**We do not accept quotes or references from other websites like ours. Think of us as an online magazine. Just like you wouldn’t find a quote from Vogue in Elle, you won’t find us quoting articles in Psychology Today or another therapy company’s articles. 

We WILL take quotes, however, from government authorities and regulatory boards (NHS, NICE, BACP, etc), mental health charities (such as Mind), and well known authorities (famous therapists, authors, CEOs of charities, etc).

We will quote leading publications like the Economist or the Guardian IF they have come up with the idea or tagline (such as calling today’s world the ‘freelance economy’), not if the author is referencing a study or idea with another source (in that case go right to the source or study).

We prefer all quotes to come from source. So if you find a statistic mentioned in a Guardian article that is from a study, find the source of the statistic and send that link over a link to the Guardian article.

We especially like links to psychological studies. It’s easy to find most study papers online nowadays, so please do so. Even if it’s only a link to the one paragraph summary of the study, we’ll take that. Again, include the hyperlink in a square bracket after the mention.

Summary:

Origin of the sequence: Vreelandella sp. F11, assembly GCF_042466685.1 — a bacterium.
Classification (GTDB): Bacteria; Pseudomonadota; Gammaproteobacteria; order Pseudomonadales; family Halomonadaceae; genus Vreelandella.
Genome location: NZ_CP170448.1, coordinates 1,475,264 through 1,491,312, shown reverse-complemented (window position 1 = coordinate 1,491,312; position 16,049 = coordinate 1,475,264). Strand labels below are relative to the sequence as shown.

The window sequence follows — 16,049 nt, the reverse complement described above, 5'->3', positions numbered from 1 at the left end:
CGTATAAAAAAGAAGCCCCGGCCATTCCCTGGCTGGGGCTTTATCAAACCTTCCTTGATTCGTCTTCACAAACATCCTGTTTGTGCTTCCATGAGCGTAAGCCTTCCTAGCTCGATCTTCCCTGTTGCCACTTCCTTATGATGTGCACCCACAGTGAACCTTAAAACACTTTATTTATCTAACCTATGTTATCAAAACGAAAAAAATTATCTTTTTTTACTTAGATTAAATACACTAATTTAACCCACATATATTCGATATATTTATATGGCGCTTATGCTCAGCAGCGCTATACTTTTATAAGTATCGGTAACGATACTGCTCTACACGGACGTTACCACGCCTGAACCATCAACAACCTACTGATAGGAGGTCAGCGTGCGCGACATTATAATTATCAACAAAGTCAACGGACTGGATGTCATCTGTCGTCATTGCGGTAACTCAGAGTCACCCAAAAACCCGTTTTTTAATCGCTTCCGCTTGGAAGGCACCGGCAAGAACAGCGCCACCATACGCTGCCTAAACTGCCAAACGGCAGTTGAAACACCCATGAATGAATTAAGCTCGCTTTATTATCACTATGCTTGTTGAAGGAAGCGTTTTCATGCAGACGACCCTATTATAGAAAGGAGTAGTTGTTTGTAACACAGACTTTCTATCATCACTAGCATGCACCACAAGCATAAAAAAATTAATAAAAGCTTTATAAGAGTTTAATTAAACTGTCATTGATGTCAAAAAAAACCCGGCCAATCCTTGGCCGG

• quote references in the body of the piece
  • include hyperlinks to all research and studies in brackets after the quote or reference
  • include footnotes or a bibliography if you want (it might attract more traffic to your piece) 
  • if you use more than three words from somewhere else, put quotes around it and put the reference
  • we quote authorities and research at source, not other online magazines and papers, unless they are experts writing original ideas. Otherwise find the source of the information and send that link along.

Formatting.

Send your article attached fas a word document or cut and pasted into the body of your email. We appreciate a no frills approach, without pictures added and with text double spaced, aligned left, and spell checked.

Editing.

**By submitting you agree to let us edit your piece for clarity, grammar, length and audience relevance.**

Attribution

We attribute pieces to our writers unless you specifically ask to be anonymous, such as with a case study about your life.

When you send your commissioned piece you can also send us your headshot, and a one or two line blurb about yourself, including hyperlinks to your website and social media accounts.

Legalities.

We  own full rights of all commissioned and published articles. This means you cannot then publish it again, in full or in part, elsewhere.

Any  published submission to Harley Therapy Counselling Blog grants us a royalty-free, perpetual, irrevocable, non-exclusive right and license to use, reproduce, modify, adapt, publish, translate and distribute such material (in whole or in part) worldwide and/or to incorporate it in other works in any form, media or technology now known or hereafter developed.

All commissioned submissions become the property of Harley Therapy and may be edited for length, clarity, and/or functionality. It is possible that similar submissions might be submitted to Harley Therapy from multiple sources that we reserve the right to choose and publish the one that is the right fit for our site.

By submitting your piece you are agreeing that others might write on a similar topic now or in the future. You agree that anything you submit to us does not violate any law or any intellectual property.

Send your submissions to : editorial@harleytherapy.co.uk